Proposed Lamar Loop Could Expand Walking Trails Four-Fold

Walking Path Along Willow Creek, South of Park

Walking Path Along Willow Creek, South of Park

The proposed seven-mile Lamar Loop walking trail may come closer to reality following the Lamar City Council meeting on Monday, January 26.  The council, according to Emily Neischburg of Healthy Places and LiveWell Prowers County, will be asked for a resolution of support for the project.  “We’d like you all to show up at the meeting or write a letter supporting the project,” she asked the group who attended an informational meeting on the project this past Wednesday, January 7.  Neischburg added that community buy-in and awareness of the project is very important to its development.  She asked the group to help expand the message, “Commit to telling three other people you know about the Lamar Loop and what it means for our community.  The best way to spread the news is by word of mouth.”

The Loop will expand the length of current Lamar walking trails by almost four-fold.  “How many miles do you think we have in Lamar right now,” she asked the gathering?  The answer is about two miles and all of them are concentrated in one area on Lamar’s south side.  “The creation of the Loop will expand our trail system to about eight miles and extend to four areas of the community,” Neischburg explained.  The proposed trail will be 90% concrete and about 8 feet wide in most areas.  Rick Akers, Lamar Parks and Recreation Director, said the concrete will provide durability, decrease maintenance costs and allow the trail to be used for bicycles, skateboards, inline skating and even for horseback riders who will use a parallel pathway off the trail itself.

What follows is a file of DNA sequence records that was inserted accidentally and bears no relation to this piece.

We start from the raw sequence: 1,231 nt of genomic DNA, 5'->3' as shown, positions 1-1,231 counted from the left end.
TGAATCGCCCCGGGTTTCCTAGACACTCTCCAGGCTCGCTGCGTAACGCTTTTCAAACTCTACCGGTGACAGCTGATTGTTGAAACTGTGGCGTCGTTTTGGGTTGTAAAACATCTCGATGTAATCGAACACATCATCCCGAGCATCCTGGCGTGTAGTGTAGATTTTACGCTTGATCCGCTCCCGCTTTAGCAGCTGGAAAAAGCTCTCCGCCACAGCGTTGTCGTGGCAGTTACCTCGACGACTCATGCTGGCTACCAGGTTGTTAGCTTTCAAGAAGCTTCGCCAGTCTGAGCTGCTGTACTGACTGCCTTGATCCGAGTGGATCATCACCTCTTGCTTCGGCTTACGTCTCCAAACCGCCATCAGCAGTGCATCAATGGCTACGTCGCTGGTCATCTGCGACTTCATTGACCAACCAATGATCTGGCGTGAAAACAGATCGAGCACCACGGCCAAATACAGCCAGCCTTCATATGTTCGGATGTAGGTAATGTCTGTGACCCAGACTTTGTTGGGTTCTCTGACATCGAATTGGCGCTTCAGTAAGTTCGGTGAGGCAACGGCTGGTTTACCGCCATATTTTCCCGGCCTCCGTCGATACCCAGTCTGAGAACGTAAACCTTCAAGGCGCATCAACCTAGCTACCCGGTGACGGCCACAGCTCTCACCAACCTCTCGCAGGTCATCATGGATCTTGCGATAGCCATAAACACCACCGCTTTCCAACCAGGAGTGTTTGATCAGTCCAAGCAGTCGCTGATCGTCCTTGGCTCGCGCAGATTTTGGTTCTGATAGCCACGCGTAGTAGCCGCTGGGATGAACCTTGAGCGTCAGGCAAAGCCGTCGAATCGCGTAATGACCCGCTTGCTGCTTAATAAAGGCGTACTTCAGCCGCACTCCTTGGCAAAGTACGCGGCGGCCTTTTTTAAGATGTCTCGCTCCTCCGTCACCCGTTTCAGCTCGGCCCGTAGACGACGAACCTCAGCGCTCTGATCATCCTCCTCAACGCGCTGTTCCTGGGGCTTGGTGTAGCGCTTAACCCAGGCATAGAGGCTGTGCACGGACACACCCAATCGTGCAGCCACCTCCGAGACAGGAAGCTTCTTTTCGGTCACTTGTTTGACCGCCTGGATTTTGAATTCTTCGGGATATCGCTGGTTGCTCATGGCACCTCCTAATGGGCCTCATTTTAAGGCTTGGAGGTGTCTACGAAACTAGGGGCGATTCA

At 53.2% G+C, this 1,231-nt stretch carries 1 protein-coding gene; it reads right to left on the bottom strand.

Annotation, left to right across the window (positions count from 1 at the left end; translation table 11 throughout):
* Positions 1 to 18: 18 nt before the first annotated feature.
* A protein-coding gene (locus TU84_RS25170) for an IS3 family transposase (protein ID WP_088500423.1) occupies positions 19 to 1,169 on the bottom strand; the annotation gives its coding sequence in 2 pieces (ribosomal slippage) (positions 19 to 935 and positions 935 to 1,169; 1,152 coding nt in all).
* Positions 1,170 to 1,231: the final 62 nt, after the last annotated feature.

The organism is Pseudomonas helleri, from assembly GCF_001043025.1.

The audience recapped a long list of benefits the trail will provide to the community including: a free family activity, outdoor exercise, a safer path out of vehicle traffic, connect the community through the trail, provide lifestyle changes, provide group activities for rides or walks, appeal to older citizens and help promote economic growth for the community.

Neischburg explained there is an opportunity for a $1M grant from GoCO to help plan and facilitate the project, but intense competition exists in the state for funding several projects.  “We have been approved through the first phase of the application and made the first cut.  The second phase is more competitive as $8M worth of proposed projects is under consideration, but only $4M is funding is available, so we have to prove our commitment and our intent to receive this additional funding,” she stated.  Neischburg explained that most funding is around $350,000, and this ‘Paths to Parks’ grant is dedicated specifically to walking trails that are built within a park.  “Our concept is unique because the Lamar Loop will connect a series of walking trails that will connect the community.”  She estimated that additional funding from the Healthy Places Initiative would reduce thetimeline plans and construction from 15 years to as few as two to three to see the project completed.

By Russ Baldwin

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